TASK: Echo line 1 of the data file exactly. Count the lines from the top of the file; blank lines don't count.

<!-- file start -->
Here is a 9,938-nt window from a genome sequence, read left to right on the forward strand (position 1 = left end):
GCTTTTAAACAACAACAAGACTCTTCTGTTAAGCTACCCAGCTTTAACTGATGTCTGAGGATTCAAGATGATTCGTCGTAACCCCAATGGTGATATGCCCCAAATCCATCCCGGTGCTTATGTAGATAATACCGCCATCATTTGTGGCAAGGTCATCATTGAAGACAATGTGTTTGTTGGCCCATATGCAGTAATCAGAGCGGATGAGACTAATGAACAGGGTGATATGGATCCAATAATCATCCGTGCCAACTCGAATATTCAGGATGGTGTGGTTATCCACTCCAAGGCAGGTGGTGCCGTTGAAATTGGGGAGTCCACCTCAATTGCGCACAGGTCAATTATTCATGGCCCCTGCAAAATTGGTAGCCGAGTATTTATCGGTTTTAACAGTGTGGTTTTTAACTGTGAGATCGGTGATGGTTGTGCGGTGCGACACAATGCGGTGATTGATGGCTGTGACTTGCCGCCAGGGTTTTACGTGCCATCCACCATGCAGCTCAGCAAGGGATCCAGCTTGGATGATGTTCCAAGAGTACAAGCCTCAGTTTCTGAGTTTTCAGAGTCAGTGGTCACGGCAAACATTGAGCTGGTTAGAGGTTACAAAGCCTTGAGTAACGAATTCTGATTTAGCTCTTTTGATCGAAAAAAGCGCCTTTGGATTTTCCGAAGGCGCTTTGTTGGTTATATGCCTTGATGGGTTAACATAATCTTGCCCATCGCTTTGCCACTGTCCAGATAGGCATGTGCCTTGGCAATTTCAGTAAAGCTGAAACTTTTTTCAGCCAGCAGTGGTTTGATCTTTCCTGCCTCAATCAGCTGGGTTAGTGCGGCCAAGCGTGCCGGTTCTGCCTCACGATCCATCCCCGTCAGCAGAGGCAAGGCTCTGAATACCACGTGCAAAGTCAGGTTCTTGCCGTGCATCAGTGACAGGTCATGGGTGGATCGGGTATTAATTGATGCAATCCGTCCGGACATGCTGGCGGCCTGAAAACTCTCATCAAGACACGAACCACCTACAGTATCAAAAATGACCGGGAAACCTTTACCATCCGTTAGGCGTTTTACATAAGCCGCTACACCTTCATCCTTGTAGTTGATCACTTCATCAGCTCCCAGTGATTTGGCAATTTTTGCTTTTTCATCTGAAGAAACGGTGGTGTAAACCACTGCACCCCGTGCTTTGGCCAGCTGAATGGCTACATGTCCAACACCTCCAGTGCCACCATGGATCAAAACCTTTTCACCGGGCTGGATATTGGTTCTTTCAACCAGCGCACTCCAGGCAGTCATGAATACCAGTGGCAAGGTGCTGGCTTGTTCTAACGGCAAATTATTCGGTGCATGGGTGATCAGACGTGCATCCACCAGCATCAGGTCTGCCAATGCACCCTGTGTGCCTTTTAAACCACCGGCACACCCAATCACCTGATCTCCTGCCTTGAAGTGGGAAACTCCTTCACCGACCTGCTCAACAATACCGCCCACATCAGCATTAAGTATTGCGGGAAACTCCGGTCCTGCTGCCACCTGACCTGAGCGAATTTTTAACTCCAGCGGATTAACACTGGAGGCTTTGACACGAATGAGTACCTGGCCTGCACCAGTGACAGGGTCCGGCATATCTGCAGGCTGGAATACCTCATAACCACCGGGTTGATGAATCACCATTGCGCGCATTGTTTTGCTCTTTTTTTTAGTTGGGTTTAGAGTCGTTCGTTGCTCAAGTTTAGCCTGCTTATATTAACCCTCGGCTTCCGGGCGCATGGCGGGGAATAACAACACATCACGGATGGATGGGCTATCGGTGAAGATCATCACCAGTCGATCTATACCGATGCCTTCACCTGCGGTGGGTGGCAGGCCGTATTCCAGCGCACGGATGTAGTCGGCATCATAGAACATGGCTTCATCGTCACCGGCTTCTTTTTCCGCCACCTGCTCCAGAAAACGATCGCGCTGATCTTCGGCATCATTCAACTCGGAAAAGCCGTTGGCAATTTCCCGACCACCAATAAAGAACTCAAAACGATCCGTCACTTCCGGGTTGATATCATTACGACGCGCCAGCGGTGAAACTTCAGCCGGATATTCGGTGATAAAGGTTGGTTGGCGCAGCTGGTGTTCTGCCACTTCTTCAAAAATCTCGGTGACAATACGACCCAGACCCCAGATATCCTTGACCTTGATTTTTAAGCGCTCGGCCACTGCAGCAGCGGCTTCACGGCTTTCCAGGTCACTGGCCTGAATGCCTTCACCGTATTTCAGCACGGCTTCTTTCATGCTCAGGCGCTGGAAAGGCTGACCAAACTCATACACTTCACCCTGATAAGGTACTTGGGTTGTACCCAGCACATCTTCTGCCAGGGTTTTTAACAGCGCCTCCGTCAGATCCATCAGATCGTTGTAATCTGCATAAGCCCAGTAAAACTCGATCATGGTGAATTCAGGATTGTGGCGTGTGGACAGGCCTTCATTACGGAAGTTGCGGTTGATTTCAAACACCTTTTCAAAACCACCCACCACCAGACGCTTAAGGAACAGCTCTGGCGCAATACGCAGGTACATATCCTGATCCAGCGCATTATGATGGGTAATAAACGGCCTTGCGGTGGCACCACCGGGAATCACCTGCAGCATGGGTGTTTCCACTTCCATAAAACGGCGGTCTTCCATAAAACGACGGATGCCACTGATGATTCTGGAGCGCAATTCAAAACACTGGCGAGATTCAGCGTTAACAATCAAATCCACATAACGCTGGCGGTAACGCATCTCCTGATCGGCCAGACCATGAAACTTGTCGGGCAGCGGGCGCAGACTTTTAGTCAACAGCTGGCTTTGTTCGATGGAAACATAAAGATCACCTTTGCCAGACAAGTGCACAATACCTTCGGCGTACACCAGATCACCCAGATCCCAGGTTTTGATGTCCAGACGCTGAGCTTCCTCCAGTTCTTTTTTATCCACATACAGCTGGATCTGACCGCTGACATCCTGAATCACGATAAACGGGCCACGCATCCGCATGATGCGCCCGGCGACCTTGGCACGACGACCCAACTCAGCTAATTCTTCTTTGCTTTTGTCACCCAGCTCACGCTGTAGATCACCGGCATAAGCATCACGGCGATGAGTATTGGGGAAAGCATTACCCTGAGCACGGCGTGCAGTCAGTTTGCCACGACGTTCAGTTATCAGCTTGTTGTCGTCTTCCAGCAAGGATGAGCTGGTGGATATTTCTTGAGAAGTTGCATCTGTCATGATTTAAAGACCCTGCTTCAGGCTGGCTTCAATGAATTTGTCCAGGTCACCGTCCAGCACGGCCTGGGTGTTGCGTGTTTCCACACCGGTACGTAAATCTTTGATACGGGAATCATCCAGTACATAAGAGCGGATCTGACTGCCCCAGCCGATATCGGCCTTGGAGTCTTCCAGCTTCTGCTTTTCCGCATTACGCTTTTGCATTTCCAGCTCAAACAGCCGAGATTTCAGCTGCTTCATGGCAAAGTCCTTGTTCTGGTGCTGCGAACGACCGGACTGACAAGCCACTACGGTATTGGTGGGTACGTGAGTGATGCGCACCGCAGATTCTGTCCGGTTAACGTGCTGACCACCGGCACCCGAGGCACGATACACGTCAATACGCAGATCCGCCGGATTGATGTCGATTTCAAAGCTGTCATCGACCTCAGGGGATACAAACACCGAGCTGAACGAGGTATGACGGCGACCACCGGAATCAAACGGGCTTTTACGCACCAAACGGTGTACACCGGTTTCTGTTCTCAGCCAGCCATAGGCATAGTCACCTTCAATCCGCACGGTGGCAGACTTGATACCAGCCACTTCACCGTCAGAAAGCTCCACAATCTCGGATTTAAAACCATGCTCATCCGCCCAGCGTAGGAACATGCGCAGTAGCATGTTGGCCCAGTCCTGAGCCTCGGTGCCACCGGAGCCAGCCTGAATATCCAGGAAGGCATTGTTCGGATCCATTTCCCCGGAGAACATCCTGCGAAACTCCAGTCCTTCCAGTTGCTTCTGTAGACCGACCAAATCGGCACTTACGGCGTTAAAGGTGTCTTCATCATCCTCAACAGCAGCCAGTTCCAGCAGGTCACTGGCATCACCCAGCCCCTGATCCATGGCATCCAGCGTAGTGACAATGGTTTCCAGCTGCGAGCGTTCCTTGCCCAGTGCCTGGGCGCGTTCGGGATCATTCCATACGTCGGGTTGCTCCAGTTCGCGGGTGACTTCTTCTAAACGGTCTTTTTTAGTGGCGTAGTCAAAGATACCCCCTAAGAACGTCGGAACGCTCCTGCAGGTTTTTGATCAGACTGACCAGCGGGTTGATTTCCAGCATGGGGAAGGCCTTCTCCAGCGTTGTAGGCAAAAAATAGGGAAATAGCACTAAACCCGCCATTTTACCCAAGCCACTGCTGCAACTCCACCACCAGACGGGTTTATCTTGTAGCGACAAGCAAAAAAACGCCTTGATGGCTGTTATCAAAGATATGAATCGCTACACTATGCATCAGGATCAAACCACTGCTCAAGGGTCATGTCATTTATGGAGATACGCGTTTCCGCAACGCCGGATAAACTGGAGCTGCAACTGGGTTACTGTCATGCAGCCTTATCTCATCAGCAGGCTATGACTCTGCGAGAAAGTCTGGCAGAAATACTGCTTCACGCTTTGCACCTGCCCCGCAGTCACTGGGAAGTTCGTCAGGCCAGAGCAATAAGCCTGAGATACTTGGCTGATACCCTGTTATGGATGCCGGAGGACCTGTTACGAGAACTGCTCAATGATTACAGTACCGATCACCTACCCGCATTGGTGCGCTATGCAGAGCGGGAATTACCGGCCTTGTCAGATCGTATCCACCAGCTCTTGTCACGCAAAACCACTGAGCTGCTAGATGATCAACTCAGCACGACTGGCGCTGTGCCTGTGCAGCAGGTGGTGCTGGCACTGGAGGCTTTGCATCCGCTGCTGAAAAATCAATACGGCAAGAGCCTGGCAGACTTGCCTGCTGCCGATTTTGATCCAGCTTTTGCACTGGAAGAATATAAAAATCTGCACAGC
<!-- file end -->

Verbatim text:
Here is a 9,938-nt window from a genome sequence, read left to right on the forward strand (position 1 = left end):